How does Mastodon work? – Marketplace

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Since Elon Musk bought Twitter, gutted its staff, and began an overhaul of its financial model, a previously overlooked social media platform has entered the conversation. And although it’s named after a prehistoric mammoth-like creature, Mastodon is anything but extinct. The micro-blogging platform has grown by at least one million users since Oct. 27, when Musk’s Twitter acquisition was completed.

Perhaps most appealing to users (and confusing to venture capitalists), is that Mastodon, which has been around since 2016, has not implemented any monetization strategies into its software. That means no ads, no algorithm built to keep users hooked, and no paid accounts. Because of this, the company’s financial model is very different from most social media giants.

Mastodon gGmbH — the small German non-profit that develops Mastodon’s codebase and maintains mastodon.social, the first Mastodon server — is crowdfunded. Their site lists organizations that have donated money, and has a Patreon. The company says though that it is independent: “Sponsorship does not equal influence” reads the bottom of a list of sponsors.

While it sort of looks like Twitter, Mastodon is decentralized, which means that, using open source software, anyone can start their own server, called an instance. Users can interact with other instances in an interconnected community called the Fediverse. 

In fact, Mastodon is entirely open source — anyone can download all of the code and add to it. And the decentralized model means each instance is a bit different. Server hosts set their own content moderation standards and decide which other servers to “federate” with, meaning one server can block another server that doesn’t have content moderation rules they agree with.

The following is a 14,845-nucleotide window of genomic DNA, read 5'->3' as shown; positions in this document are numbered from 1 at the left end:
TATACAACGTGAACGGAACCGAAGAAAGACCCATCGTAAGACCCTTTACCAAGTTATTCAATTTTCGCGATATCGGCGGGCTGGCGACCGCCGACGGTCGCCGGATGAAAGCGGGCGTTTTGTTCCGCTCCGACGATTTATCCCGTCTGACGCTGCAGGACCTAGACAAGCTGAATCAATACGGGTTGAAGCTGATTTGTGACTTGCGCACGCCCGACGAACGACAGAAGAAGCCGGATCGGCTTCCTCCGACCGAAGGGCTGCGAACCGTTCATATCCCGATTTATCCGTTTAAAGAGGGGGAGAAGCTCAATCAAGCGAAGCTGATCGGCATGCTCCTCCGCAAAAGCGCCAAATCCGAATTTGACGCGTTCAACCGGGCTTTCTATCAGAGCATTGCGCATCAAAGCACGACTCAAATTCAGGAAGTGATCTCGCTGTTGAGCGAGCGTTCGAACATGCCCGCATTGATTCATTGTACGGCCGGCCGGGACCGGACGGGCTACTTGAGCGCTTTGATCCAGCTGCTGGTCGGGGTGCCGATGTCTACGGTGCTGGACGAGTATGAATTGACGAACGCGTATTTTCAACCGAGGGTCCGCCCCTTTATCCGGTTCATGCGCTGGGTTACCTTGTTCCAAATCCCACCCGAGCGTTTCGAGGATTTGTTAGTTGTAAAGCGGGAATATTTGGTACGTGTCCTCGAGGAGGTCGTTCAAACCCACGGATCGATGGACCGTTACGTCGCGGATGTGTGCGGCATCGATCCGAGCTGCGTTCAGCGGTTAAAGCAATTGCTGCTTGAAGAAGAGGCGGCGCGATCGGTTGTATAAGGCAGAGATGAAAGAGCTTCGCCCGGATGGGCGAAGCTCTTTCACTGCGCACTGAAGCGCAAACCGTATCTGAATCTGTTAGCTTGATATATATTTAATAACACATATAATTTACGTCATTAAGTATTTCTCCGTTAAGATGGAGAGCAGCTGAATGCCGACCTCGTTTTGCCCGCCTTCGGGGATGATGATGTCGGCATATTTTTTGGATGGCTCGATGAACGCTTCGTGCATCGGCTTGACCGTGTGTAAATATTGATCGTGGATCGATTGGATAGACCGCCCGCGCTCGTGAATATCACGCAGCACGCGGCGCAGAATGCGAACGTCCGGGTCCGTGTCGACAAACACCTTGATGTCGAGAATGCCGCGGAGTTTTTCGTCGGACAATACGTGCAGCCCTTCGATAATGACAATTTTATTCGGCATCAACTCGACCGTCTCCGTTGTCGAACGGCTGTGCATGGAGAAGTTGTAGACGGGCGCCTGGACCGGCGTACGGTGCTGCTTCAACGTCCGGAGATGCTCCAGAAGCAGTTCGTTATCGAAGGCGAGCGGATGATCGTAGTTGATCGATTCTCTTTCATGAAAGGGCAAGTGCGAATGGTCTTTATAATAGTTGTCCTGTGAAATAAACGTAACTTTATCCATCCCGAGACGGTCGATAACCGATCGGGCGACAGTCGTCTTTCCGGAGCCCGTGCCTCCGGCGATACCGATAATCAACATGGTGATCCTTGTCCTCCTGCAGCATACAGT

Image of ground rules for a Mastodon server on a background of Mastodon logos.
Content rules for mas.to, the Mastodon instance I joined as part of researching this article. (Screenshot/Jordan Mangi/Marketplace)

A little tech-y and out there, sure, but many people are eager to recreate their experience on Twitter in case the site goes under or is further overrun by hate speech and fake accounts

Daniel Appelquist, open source and open standards strategy director at cyber security company Snyk, said for users in a community that faced harassment on Twitter, Mastodon’s decentralized model could be appealing for building a safe online community.

“Mastodon is very oriented towards that, because you can start your own server, you set the rules,” he said, citing that some instances are identity or interest-specific.

Most Mastodon instances are progressive in terms of their content rules, Appelquist said. But, they don’t have the same resources other social media companies have (or, at least, historically had), like full-time moderators or in-house legal teams that make sure they’re obeying hate speech laws. Instead, moderation is distributed across the instances, often done by the host or a few volunteers, sort of similar to Reddit.